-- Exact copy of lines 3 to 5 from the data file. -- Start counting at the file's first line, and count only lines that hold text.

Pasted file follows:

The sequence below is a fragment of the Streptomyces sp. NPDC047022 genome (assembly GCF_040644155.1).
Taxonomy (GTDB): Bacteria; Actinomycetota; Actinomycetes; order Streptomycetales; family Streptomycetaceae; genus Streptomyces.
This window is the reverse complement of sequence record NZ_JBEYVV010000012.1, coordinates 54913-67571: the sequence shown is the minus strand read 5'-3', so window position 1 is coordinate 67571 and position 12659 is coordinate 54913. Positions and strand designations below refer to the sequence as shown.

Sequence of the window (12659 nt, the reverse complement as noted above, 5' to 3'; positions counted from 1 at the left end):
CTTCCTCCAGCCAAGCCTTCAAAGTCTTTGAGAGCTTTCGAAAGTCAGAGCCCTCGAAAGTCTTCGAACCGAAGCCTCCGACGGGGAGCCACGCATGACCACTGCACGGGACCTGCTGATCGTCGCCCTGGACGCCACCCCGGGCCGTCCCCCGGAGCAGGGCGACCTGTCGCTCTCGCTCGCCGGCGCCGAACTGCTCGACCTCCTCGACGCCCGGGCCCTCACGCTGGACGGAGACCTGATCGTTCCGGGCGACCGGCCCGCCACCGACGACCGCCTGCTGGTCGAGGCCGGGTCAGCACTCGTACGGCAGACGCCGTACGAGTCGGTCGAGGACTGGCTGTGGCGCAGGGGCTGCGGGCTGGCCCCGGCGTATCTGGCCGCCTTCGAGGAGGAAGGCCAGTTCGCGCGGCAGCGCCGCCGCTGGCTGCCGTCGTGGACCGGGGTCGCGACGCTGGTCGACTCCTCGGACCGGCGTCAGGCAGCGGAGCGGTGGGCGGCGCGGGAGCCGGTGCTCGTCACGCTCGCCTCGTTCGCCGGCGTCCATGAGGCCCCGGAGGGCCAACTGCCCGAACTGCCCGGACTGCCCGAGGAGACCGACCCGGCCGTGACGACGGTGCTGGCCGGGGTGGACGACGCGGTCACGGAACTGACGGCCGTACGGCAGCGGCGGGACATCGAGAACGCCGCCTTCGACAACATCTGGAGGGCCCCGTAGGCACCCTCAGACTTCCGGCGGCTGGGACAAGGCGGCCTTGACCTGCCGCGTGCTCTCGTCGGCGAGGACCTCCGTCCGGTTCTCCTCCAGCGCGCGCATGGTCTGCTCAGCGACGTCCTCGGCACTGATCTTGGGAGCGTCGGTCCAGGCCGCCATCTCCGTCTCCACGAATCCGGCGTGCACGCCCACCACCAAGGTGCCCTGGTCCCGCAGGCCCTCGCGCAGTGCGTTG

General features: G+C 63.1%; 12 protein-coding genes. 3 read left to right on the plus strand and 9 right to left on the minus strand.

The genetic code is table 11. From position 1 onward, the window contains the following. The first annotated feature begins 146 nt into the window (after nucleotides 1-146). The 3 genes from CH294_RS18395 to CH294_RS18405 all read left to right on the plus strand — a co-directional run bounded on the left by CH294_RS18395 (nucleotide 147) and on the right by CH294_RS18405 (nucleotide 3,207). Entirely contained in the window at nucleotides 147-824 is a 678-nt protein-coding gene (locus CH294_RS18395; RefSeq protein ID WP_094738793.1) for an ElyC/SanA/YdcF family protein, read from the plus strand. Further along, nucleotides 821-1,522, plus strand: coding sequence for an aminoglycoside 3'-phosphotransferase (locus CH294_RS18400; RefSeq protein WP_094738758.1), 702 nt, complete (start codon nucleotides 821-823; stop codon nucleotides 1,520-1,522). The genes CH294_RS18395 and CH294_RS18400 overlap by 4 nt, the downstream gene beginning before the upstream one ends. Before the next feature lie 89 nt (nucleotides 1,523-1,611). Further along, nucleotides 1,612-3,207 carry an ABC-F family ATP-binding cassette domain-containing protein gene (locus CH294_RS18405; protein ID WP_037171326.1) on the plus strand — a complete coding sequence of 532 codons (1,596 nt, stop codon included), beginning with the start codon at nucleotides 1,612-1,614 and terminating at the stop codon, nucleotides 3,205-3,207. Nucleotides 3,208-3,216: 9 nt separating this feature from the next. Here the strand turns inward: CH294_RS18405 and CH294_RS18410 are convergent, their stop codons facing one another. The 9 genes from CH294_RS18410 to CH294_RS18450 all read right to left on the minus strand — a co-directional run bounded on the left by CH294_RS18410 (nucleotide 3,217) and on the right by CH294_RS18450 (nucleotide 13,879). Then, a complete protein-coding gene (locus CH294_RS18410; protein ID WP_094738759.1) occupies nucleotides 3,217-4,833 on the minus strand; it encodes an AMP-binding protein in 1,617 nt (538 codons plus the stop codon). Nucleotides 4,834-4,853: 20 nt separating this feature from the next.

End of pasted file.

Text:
This window is the reverse complement of sequence record NZ_JBEYVV010000012.1, coordinates 54913-67571: the sequence shown is the minus strand read 5'-3', so window position 1 is coordinate 67571 and position 12659 is coordinate 54913. Positions and strand designations below refer to the sequence as shown.

Sequence of the window (12659 nt, the reverse complement as noted above, 5' to 3'; positions counted from 1 at the left end):
CTTCCTCCAGCCAAGCCTTCAAAGTCTTTGAGAGCTTTCGAAAGTCAGAGCCCTCGAAAGTCTTCGAACCGAAGCCTCCGACGGGGAGCCACGCATGACCACTGCACGGGACCTGCTGATCGTCGCCCTGGACGCCACCCCGGGCCGTCCCCCGGAGCAGGGCGACCTGTCGCTCTCGCTCGCCGGCGCCGAACTGCTCGACCTCCTCGACGCCCGGGCCCTCACGCTGGACGGAGACCTGATCGTTCCGGGCGACCGGCCCGCCACCGACGACCGCCTGCTGGTCGAGGCCGGGTCAGCACTCGTACGGCAGACGCCGTACGAGTCGGTCGAGGACTGGCTGTGGCGCAGGGGCTGCGGGCTGGCCCCGGCGTATCTGGCCGCCTTCGAGGAGGAAGGCCAGTTCGCGCGGCAGCGCCGCCGCTGGCTGCCGTCGTGGACCGGGGTCGCGACGCTGGTCGACTCCTCGGACCGGCGTCAGGCAGCGGAGCGGTGGGCGGCGCGGGAGCCGGTGCTCGTCACGCTCGCCTCGTTCGCCGGCGTCCATGAGGCCCCGGAGGGCCAACTGCCCGAACTGCCCGGACTGCCCGAGGAGACCGACCCGGCCGTGACGACGGTGCTGGCCGGGGTGGACGACGCGGTCACGGAACTGACGGCCGTACGGCAGCGGCGGGACATCGAGAACGCCGCCTTCGACAACATCTGGAGGGCCCCGTAGGCACCCTCAGACTTCCGGCGGCTGGGACAAGGCGGCCTTGACCTGCCGCGTGCTCTCGTCGGCGAGGACCTCCGTCCGGTTCTCCTCCAGCGCGCGCATGGTCTGCTCAGCGACGTCCTCGGCACTGATCTTGGGAGCGTCGGTCCAGGCCGCCATCTCCGTCTCCACGAATCCGGCGTGCACGCCCACCACCAAGGTGCCCTGGTCCCGCAGGCCCTCGCGCAGTGCGTTG